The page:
The Vineyard Nursing Association has announced a plan to expand its services to include hospice care, directly competing with Hospice of Martha’s Vineyard, a 28-year-old Island institution which operates solely on donations, unfettered by the constraints of insurance regulations.
Vineyard Nursing Association has applied to become a licensed hospice provider certified under Medicare.
If the license and certification are approved — a process that will take 8 to 11 months — it will expand the services available for hospice care on the Vineyard by allowing the nursing association to provide hospice Medicare services. These services include payment coverage for medications, equipment, hospitalization and respite care.
“We’ve been talking about this for some time; we have always viewed ourselves as a full service home care agency,” said Vineyard Nursing Association chief executive officer Robert Tonti yesterday.
The nursing association put out a press release about the matter last Thursday.
Yesterday Mr. Tonti and his clinical director, Sandi Corr-Dolby, said VNA is already providing end-of-life care to some of its patients, and so it follows logically to become fully licensed.
“The only reason to do this is for the benefit of the patient and the community,” Ms. Corr-Dolby said. She said last year VNA provided end-of-life care to 76 patients; 21 of those patients also received care from Hospice of Martha’s Vineyard. “When we looked at our 76 patients — 55 chose not to use hospice, and we realized there was a need,” she added.
The total case load at VNA is about 250 patients. Following the closure of Martha’s Vineyard Community Services’ Visiting Nurse Service last year, VNA is now the sole home nursing agency on the Vineyard. VNA’s annual operating budget is about $3 million; about $260,000 of it comes from fund-raising. Mr. Tonti said the nonprofit organization has operated in the black for the last three years, and this year gave a profit-sharing bonus distribution to its staff.
By contrast, Hospice of Martha’s Vineyard has an annual operating budget of under $500,000, and executive director Terre Young said that this year, staff members voluntarily gave up their pay raises to help make ends meet. “We are very, very frugal; we always have been and will probably always need to be because we rely on this amazingly generous community to support us,” Ms. Young said.
The Vineyard hospice is licensed by the Massachusetts Department of Public Health, but, by choice, is not Medicare certified. The patient case load was 77 last year.
Hospice rents office space from the Martha’s Vineyard Hospital. VNA offices are located in the lower level of the Woodland business complex in Vineyard Haven.
Because it is not connected with any insurance programs, the Vineyard hospice program has wider latitude in providing services. For example, under Medicare rules a person cannot receive hospice care unless two doctors say that the person has less than six months to live. The Vineyard hospice program is not confined to end-of-life care.
“We have a freer rein for hospice services — we don’t turn people away,” Ms. Young said.
She said hospice employs a professional staff of nurses, social workers, a chaplain and bereavement counselors. “The whole family is our patient and we support them at a very complicated time of life,” she said. “I want to make certain that the community understands that we are still here — and we will continue to carry out our mission of excellent quality end of life care.”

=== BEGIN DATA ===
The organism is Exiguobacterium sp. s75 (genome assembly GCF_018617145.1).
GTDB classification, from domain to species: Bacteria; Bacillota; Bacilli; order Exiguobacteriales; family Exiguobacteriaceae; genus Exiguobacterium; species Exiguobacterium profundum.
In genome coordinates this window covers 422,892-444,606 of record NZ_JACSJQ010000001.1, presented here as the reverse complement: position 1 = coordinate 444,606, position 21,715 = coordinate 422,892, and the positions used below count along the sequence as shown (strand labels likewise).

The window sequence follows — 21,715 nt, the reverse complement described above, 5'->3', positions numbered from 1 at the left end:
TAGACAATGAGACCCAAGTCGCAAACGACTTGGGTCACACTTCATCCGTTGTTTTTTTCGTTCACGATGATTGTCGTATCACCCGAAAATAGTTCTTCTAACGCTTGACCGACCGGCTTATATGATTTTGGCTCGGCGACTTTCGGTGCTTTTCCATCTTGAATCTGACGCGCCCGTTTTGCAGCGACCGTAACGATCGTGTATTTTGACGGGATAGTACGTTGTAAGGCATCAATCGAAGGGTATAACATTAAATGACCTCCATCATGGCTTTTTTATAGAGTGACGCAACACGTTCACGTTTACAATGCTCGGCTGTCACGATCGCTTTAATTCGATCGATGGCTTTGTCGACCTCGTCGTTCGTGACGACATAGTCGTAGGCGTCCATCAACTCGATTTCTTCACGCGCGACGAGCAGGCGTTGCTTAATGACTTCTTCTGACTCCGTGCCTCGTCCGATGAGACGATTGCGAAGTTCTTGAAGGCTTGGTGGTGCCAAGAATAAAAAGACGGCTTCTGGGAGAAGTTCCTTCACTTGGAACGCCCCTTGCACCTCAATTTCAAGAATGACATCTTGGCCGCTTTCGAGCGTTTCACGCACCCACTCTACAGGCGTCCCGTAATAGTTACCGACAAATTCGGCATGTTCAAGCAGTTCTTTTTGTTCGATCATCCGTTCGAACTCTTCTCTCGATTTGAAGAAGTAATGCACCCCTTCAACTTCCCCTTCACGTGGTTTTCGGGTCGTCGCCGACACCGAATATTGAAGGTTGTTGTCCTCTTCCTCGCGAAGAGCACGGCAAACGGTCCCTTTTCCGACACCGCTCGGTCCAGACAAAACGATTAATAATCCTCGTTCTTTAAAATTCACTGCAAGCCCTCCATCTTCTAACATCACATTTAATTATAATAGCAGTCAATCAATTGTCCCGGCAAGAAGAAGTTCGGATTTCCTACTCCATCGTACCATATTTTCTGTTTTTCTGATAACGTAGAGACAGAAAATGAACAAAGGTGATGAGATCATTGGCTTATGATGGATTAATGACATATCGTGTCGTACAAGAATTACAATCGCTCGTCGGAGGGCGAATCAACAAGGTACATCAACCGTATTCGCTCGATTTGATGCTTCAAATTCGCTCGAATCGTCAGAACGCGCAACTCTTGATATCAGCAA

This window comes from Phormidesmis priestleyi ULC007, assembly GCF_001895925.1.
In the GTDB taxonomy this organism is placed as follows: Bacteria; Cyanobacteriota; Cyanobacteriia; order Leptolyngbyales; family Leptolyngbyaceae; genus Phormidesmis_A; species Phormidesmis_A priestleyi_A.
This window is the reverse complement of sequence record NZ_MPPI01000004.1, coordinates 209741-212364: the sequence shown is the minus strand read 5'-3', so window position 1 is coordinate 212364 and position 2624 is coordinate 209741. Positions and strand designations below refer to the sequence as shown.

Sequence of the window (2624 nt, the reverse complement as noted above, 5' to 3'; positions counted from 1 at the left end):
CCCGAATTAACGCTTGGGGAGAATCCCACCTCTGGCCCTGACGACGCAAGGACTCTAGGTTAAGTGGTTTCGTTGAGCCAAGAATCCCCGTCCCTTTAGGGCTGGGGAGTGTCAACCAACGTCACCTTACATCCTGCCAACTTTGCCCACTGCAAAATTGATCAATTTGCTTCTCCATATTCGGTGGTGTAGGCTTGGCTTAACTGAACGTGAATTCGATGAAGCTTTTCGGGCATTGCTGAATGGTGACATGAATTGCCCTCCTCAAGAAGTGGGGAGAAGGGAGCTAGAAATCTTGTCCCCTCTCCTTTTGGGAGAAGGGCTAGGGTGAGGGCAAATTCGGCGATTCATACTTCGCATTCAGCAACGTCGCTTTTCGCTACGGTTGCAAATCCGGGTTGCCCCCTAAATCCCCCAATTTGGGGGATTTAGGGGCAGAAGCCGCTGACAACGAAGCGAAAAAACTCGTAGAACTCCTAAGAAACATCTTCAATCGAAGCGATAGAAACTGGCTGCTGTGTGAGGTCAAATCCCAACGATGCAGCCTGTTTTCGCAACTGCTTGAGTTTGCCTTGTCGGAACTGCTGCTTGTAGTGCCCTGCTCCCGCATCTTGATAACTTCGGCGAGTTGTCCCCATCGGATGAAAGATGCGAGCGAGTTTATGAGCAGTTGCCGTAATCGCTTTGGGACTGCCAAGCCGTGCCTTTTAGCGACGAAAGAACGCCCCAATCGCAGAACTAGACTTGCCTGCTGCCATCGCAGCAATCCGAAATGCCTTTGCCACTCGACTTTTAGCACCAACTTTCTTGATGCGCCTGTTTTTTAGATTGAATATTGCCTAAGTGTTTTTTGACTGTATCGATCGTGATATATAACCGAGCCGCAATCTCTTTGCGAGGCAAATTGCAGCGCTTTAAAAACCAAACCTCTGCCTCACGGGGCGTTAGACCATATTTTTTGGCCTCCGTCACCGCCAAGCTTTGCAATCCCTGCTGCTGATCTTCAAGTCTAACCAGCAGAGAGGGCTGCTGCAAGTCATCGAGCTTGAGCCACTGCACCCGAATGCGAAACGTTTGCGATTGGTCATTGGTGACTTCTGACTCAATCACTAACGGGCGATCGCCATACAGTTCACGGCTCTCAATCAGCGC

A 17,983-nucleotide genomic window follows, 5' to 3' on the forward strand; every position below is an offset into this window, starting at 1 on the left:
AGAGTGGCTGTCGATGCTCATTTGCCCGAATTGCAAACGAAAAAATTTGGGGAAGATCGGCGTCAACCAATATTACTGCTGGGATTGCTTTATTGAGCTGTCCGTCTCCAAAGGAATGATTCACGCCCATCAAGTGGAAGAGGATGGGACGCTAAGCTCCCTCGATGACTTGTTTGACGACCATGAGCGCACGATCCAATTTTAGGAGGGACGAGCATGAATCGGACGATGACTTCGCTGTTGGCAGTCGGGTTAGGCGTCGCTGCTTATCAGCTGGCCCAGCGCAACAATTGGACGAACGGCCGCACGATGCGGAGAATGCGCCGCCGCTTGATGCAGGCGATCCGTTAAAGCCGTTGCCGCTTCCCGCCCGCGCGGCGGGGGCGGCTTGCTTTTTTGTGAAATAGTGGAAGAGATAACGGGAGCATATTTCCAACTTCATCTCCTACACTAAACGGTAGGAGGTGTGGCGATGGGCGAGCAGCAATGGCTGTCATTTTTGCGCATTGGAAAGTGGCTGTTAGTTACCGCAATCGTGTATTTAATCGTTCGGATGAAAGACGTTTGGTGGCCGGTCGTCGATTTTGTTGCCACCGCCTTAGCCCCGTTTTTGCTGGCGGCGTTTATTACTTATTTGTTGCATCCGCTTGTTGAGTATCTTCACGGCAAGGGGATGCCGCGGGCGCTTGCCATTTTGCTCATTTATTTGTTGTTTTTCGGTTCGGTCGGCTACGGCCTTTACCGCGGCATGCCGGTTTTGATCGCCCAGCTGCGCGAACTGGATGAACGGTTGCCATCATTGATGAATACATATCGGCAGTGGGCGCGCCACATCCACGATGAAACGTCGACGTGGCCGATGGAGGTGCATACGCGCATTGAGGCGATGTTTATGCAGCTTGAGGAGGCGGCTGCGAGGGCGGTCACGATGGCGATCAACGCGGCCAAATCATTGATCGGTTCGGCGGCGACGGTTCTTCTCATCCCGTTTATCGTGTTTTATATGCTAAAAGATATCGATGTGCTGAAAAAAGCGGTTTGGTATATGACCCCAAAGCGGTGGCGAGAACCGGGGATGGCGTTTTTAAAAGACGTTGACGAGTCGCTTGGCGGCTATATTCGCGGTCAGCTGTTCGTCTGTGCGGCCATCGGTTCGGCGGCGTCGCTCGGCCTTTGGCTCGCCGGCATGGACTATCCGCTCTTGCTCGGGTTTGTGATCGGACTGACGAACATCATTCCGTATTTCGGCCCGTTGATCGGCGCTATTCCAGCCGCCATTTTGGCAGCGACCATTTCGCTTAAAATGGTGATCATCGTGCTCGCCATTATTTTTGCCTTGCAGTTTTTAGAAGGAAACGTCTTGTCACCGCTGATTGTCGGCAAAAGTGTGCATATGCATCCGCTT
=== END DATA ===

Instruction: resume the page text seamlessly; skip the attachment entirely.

Mr. Tonti said VNA met with board members from hospice on Jan. 28 to discuss a possible merger.
“We wanted to do this in the light of day — so we contacted hospice and suggested that the two organizations talk. And we did have a meeting and they have come back and said they would like to talk to us again,” he said, adding: “I am hopeful that we will be able to get to some agreement on how we may come together as an organization.”
Hospice board president Nancy Whipple confirmed that her group is open to more talks.
“We are willing to discuss future plans but need to come to a better partnership understanding — we do not want to just become a part of their organization,” Mrs. Whipple said.
She also said the announcement comes as no surprise. “We have had wind of this for some time,” she said, adding: “Is this a threat? No. A challenge? Yes.”
The process for VNA to become licensed takes place in two steps. It has applied to the state Department of Public Health to become licensed as a hospice; Mr. Tonti said he expects that application to be approved by May 11. Then the agency must go through the process of Medicare certification, which is expected to take several more months.
Mr. Tonti said he expects to see success on both fronts.
He said expanding into hospice care will not bring financial benefits to VNA. “In the end it will be revenue-neutral, and it will probably cost us money for the first couple of years,” he said.
“We are doing this because there is a gap. What we intend to do is provide excellent maximized benefits to our patients who need it — that is our goal,” Ms. Corr-Dolby said.
In the press release Mr. Tonti wrote:
“The new VNA hospice will grow, we believe, into an important element of the VNA’s expanding array of quality care programs which have helped Islanders heal for the past 25 years. We look forward to the next 25 years of caring for our neighbors.”
Mrs. Whipple said she wished VNA well in its new pursuit, and she also said her own organization, with its tireless corps of volunteers, is unlike any other on the Vineyard. “It is so selfless — there is no status symbol here, it is just a terrific group of people,” she said.